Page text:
For the test, I ensured that all the cables were adequately broken in, and then used the cables in varying orders and combinations while playing “Seven Years” by Norah Jones over and over (and over and over) again. The associated equipment with the cable test was: PC Music Server, Virtue Audio Nirvana USB cable, Musiland 01USD USB Transport, DH Labs D-75 Digital Coax, Matrix mini-i Balanced DAC, Custom KingRex T20U+PSU Amplifier, Klipsch Forte speakers with Jantzen Crossover and Crites Tweeters, and Monster HTS2500 Power Center.

DH Labs Pro Studio RCA. These cables have a well-defined low bass that is a little leaner than the Cardas Crosslink, and a very natural and balanced sound overall. The leanness in bass I attributed to their “studio” design that doesn’t emphasize any one part of the sound spectrum; but note: this would not have been noticeable without direct comparison to the bass-friendly Crosslinks. As far as usability goes, they have a very smooth jacket, and are some of the most flexible interconnects I’ve used.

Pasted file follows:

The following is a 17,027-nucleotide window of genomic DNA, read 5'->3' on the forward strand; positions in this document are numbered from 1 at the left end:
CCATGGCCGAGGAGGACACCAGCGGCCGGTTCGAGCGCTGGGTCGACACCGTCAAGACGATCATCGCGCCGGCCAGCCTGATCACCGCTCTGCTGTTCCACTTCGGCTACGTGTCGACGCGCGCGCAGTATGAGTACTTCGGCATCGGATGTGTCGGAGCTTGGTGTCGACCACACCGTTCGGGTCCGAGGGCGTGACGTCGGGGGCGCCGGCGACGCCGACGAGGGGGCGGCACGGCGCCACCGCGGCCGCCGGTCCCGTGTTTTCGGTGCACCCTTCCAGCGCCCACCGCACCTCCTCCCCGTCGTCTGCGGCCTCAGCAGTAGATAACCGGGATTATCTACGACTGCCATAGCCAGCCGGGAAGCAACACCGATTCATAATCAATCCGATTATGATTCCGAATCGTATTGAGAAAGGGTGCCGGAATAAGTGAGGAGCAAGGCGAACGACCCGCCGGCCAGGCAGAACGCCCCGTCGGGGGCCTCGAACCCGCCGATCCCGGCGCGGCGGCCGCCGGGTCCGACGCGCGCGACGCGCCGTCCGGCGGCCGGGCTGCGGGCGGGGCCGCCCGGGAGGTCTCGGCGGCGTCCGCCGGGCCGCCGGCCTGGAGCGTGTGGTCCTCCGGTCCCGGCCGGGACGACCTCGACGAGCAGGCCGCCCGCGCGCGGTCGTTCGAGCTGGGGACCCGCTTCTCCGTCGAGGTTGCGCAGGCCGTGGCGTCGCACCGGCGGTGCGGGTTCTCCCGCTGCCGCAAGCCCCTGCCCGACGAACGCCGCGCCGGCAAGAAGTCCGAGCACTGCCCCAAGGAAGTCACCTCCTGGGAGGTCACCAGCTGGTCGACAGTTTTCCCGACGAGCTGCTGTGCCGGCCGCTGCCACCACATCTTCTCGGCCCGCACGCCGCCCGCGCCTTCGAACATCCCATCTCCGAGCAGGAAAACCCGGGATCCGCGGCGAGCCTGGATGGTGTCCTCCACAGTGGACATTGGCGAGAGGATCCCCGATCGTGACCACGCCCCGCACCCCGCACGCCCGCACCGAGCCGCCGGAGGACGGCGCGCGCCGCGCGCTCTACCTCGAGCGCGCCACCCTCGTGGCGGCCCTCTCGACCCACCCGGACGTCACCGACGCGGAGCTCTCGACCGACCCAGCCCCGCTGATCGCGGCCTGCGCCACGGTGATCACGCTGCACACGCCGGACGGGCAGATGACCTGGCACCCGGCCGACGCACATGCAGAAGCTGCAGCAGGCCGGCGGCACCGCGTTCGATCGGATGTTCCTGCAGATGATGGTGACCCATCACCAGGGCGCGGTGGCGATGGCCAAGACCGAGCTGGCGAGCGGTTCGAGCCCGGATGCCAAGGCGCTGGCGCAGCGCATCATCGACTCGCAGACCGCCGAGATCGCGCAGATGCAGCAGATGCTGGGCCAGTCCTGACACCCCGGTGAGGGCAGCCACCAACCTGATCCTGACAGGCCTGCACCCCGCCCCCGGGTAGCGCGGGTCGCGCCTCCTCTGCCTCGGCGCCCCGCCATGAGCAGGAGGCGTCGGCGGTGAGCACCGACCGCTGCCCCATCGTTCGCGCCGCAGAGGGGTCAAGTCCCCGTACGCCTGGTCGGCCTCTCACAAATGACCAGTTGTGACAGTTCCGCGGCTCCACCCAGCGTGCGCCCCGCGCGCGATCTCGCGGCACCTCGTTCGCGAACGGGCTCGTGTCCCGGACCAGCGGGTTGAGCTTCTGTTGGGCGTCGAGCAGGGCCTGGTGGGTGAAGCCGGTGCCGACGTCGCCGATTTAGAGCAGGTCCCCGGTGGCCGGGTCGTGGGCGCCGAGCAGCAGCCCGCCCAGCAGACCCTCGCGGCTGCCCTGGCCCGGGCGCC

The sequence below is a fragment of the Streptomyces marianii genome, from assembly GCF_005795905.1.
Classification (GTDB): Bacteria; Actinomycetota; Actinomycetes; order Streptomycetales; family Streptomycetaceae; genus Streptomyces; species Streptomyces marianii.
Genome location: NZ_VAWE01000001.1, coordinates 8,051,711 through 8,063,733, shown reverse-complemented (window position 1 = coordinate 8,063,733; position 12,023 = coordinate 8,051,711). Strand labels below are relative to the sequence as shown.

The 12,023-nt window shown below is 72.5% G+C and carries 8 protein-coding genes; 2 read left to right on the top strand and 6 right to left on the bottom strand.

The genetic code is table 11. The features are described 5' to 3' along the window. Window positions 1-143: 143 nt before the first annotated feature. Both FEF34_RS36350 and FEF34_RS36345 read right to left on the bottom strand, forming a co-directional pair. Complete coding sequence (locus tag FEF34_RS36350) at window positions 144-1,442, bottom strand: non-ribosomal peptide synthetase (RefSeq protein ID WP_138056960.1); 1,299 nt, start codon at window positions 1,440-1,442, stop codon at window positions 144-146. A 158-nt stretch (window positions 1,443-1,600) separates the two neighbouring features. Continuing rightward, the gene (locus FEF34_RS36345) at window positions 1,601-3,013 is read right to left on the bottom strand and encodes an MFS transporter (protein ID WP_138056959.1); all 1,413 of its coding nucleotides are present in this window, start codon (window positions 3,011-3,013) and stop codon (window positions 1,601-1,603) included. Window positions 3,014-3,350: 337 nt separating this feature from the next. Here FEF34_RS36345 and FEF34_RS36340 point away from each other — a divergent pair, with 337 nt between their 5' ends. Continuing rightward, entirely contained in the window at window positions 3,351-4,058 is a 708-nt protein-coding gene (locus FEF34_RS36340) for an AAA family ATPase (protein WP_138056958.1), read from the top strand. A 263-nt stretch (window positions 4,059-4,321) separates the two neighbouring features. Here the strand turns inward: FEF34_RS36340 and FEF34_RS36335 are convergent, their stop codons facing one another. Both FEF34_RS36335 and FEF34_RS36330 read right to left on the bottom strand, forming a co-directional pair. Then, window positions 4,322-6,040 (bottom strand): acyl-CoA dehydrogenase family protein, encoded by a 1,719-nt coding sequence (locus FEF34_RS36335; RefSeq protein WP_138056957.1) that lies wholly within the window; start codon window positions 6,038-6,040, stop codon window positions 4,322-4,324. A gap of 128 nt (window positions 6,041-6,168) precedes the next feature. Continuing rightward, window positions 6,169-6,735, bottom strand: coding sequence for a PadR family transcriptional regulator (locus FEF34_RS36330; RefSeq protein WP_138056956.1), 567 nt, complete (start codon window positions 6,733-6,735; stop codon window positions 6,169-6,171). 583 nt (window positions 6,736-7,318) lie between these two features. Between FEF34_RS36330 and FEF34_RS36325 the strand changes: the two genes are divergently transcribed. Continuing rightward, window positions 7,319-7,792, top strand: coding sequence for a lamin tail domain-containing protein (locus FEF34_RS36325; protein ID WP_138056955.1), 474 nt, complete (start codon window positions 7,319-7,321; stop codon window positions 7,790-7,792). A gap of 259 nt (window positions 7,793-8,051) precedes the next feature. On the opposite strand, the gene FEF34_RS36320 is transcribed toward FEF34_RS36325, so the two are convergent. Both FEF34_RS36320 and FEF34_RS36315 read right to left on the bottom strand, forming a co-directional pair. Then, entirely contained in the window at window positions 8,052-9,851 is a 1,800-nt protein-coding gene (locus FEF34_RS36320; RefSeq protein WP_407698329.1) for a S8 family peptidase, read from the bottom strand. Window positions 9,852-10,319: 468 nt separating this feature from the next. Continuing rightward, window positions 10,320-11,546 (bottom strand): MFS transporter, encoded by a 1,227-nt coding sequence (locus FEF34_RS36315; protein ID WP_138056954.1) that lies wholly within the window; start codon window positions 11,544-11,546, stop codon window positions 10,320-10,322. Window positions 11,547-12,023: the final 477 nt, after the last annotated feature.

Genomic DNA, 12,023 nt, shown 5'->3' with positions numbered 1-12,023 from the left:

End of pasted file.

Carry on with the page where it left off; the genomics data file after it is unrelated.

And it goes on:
Cardas Crosslink RCA. These cables were also balanced, but slightly veiled compared to the others with an emphasis on bass. They have a very musical sound but are not neutral. The Crosslinks also have a great jacket without any netting or other fluff, and are about 25% less flexible than the Pro Studios.

DH Labs Q-10 Signature Speaker. In my system, the better choice of speaker cables. This cable provides a little less bass response in the lowest bass region, but was more natural in the upper midrange, and provided a little more distance and clarity in the soundstage. The cable itself is fairly flexible and small in diameter for a pair of 10AWG conductors, but you are stuck with whatever terminations come on the cables are they are soldered/crimped.